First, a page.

2. Luis Ever Calvillo 
3. Mario de Alba Montes 
4. Erika de Alba Rodriguez 
5. Olivia Rodriguez Mariscal 
6. Jessica Garcia 
7. Michelle Grady 
8. Maribel Latin Saenz 
9. Ernst Christopher Grant 
10. Liliana Munoz [sic] Puente 
11. Jeremy Avila 
12. Octavio Lizarde 
13. Martha Juarez 
14. Rosa Calderon 
15. Mario Perez Briones 
16. Rosa Barron 
17. Rosemary Vega 
18. Monica Arciniega 
19. Anna Gonzalez 
20. Maria Magdalena Gonzalez Garcia 
21. Alma Enriquez 
22. Nicolasa Mena de Velazquez 
White Racially Motivated Domestic Terrorism
White racially motivated terrorists “find their roots in two central tenets: belief in the superiority of the white race and dominance of non-whites through violence.” Crusius’ attack follows the pattern of “The Great Replacement” theory where the argument is espoused that the white population is being replaced by minorities.
Crusius Inspires Murders Internationally
According to the Texas DPS report, on August 10, 2019, Philip Manshaus attacked a Norway mosque. Before the attack, Manshaus praised Patrick Crusius. Also, Crusius “drew inspiration from, or identified with, Chistchurch shooter Brenton Tarrant and Anders Breivik, who conducted a 2011 WRM [white racially motivated] mass attack in Norway that killed 77 individuals.” The Texas report adds that “since Patrick Crusius conducted a WRM attack” there “have been at least two international attacks explicitly inspired” by Crusius’ attack in El Paso.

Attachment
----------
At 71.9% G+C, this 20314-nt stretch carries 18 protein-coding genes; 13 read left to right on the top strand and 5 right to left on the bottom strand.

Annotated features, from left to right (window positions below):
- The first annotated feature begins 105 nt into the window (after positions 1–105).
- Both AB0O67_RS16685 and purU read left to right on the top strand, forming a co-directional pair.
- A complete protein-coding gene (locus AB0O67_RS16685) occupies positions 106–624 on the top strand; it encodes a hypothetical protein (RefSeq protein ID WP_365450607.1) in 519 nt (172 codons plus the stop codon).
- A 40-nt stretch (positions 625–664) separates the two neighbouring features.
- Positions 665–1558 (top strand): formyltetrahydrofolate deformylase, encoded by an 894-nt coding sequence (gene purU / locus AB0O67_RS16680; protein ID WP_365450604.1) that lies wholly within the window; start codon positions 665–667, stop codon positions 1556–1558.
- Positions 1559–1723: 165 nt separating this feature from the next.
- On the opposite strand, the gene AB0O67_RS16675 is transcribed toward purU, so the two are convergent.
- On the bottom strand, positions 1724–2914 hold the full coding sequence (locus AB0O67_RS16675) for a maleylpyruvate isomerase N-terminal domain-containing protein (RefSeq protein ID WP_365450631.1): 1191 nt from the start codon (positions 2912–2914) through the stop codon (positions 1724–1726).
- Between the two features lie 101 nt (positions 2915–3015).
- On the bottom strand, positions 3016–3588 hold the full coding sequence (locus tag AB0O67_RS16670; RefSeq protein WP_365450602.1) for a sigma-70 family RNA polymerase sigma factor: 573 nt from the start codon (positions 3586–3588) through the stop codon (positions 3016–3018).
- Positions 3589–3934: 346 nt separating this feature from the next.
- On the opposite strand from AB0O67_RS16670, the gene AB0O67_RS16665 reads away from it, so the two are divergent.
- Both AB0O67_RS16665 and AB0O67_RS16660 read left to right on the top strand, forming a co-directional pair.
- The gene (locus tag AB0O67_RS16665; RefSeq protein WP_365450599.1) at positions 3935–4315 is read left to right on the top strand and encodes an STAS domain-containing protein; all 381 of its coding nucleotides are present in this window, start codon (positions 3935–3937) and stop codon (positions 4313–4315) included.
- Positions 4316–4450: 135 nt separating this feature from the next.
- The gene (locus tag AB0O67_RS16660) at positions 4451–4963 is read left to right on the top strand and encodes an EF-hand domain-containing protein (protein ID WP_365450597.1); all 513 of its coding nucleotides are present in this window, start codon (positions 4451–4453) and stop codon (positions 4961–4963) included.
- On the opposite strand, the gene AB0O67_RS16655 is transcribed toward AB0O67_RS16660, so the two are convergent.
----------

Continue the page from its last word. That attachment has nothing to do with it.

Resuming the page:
The 8chan Rightwing Online Platform Shutdown
The killer used the modus operandi of other domestic terrorists of posting an online manifesto before starting his attack. Crusius’ manifesto was posted to 8chan by an unknown individual. 8chan had become a propaganda platform used by right-wing terrorists to spread violence and call-to-arms for others to commit more terrorism. 8chan was also used in the rightwing attacks on Christchurch in New Zealand and the Poway synagogue attacks.
Previous attempts to shut down 8chan had failed until the El Paso shootings. Crusius was the third killer to use 8chan to post his manifesto and notify readers of his planned attack. After the El Paso attacks, Cloudflare disabled access to 8chan. James Watkins, the 8chan owner, tried to resurrect the site but by November 6, 2019 it was closed as technology providers refused to allow it to operate on their platforms.
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1. Arrest Warrant, August 4, 2019.
2. Indictment EP20CR0389 filed on February 6, 2020, US District Court, Western District, El Paso Division
3. Patrick Crusius, The Inconvenient Truth online manifesto, retrieved online by the author shortly after the shooting was reported in the news media. Although there is some discrepancy about whether the online manifesto was posted by the shooter directly, or not, the court documents reference parts of the online version of the document. [8chan /pol/ board]
4. Grand Jury Re-Indictment (19-215079), June 25, 2020
5. Texas Domestic Terrorism Threat Analysis, (Texas Fusion Center, Intelligence & Counterterrorism Division, Texas Department of Public Safety), January 2020.